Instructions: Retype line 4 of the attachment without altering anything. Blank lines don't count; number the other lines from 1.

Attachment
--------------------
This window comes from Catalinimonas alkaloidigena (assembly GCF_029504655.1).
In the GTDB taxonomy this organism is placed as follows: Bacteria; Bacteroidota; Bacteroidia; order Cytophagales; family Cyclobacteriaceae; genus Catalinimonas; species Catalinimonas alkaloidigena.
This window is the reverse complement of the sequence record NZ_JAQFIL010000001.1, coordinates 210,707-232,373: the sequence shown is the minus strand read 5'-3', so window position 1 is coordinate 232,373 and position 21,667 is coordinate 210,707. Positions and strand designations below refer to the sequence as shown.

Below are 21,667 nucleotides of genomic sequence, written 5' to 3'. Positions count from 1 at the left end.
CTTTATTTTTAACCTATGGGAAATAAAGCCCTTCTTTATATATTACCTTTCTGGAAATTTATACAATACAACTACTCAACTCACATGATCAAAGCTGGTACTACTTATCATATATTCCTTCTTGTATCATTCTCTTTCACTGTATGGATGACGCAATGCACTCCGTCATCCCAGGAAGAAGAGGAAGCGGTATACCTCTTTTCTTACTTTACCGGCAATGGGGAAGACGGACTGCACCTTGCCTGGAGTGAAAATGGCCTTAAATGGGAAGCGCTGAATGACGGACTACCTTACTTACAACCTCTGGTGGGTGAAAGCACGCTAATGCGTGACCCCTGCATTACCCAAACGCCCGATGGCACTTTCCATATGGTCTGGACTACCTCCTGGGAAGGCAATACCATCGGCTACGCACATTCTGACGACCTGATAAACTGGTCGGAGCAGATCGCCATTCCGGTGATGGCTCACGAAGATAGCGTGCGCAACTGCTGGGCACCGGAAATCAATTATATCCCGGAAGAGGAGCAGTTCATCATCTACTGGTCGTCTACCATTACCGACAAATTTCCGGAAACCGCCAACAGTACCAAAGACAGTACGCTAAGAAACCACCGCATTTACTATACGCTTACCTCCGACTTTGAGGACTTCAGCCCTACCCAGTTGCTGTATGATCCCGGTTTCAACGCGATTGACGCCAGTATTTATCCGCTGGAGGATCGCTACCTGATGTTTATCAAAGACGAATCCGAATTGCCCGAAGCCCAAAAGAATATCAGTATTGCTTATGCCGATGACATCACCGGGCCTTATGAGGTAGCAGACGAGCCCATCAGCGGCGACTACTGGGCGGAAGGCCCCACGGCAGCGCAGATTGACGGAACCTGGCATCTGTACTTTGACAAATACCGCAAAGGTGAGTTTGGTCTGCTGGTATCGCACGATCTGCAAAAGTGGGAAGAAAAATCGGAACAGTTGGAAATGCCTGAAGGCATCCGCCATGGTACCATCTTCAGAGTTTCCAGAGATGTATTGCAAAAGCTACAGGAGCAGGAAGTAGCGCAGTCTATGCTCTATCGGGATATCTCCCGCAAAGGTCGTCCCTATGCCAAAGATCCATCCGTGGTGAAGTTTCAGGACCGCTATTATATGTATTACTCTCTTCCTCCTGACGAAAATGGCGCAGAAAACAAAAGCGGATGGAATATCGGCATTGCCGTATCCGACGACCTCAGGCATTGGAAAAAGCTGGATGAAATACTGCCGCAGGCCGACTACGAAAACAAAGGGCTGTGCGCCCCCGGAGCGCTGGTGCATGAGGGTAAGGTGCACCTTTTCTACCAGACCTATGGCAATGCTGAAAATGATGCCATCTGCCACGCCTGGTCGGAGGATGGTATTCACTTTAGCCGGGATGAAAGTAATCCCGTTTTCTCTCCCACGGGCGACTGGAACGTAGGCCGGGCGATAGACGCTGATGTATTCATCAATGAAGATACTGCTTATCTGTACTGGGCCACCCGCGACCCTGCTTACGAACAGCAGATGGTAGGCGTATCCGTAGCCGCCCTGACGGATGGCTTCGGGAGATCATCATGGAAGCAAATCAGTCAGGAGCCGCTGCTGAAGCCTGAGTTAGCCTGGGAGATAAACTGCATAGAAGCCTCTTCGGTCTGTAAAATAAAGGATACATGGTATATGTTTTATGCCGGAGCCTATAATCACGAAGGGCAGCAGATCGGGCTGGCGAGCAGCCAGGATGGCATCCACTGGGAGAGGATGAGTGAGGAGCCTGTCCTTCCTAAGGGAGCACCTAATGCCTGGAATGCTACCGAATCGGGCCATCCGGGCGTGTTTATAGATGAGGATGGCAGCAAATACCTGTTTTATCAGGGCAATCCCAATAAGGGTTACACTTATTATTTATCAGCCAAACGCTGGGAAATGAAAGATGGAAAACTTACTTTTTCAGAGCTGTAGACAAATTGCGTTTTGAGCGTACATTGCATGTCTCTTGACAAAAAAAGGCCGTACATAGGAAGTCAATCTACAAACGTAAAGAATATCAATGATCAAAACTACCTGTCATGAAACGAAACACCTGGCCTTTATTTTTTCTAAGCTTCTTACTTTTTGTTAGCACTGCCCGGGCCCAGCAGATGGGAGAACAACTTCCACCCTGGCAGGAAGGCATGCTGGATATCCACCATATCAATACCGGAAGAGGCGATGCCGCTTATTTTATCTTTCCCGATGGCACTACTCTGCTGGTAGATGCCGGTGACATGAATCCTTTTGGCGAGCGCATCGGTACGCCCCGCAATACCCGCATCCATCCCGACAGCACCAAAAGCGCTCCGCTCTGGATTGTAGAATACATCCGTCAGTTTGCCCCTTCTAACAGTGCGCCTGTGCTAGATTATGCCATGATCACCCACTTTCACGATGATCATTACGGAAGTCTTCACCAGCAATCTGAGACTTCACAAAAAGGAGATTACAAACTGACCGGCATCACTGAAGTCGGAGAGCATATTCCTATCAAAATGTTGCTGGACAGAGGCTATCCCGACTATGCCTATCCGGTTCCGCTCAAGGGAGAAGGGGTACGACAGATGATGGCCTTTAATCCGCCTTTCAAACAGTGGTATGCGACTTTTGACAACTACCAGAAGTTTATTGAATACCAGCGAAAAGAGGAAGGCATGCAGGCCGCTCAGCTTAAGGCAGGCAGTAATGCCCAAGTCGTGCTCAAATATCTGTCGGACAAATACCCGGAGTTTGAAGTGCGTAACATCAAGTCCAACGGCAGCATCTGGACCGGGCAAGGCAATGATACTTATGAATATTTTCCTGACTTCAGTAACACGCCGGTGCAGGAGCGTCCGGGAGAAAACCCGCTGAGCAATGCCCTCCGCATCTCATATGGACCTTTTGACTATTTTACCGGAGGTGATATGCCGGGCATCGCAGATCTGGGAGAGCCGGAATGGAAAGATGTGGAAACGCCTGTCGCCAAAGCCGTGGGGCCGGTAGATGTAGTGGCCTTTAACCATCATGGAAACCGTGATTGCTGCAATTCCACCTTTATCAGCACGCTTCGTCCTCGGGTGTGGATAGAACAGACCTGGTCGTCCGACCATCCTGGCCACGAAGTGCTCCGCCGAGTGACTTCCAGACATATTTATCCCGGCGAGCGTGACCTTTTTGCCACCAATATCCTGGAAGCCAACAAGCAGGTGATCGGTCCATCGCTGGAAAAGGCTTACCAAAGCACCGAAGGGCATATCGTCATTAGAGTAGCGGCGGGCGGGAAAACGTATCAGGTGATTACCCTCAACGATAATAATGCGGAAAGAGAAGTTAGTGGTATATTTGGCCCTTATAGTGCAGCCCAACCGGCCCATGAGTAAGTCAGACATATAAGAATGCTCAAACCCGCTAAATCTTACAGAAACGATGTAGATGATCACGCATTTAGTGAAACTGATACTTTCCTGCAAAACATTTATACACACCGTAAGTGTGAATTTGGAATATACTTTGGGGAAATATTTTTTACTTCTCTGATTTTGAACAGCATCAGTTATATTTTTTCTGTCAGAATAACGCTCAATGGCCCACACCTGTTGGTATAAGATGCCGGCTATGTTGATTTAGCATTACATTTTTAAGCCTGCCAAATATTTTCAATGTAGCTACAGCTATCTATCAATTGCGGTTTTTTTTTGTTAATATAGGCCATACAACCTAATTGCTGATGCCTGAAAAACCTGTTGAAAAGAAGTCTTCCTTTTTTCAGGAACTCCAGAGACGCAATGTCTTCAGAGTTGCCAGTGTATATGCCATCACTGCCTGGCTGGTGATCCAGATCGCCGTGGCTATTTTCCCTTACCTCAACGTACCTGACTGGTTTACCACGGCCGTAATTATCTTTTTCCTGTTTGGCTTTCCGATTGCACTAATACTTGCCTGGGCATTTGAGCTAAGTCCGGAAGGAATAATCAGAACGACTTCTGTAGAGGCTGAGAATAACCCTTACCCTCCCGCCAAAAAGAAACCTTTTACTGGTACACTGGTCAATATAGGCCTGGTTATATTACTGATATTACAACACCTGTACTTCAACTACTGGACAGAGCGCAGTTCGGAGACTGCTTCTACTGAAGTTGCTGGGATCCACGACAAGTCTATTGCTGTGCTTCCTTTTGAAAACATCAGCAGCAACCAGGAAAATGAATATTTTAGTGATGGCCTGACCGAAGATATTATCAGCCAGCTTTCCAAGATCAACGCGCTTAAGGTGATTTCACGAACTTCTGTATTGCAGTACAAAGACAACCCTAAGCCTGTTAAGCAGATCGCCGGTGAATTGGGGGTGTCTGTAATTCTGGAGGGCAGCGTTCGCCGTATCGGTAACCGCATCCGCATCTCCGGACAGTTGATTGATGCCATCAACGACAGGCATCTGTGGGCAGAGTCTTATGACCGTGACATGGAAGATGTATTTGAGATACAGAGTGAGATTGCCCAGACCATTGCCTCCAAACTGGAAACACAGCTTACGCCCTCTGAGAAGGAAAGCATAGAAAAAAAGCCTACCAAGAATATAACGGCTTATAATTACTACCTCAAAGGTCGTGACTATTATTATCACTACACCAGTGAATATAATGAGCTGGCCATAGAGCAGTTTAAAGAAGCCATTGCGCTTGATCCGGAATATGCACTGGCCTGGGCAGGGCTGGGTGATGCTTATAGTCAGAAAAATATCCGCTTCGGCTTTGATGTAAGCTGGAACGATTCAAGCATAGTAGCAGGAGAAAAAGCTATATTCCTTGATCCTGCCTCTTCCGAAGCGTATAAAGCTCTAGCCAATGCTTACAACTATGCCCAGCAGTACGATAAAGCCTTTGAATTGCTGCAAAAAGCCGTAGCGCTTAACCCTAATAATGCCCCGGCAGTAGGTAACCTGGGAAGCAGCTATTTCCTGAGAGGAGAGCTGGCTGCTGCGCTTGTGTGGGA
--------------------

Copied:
Below are 21,667 nucleotides of genomic sequence, written 5' to 3'. Positions count from 1 at the left end.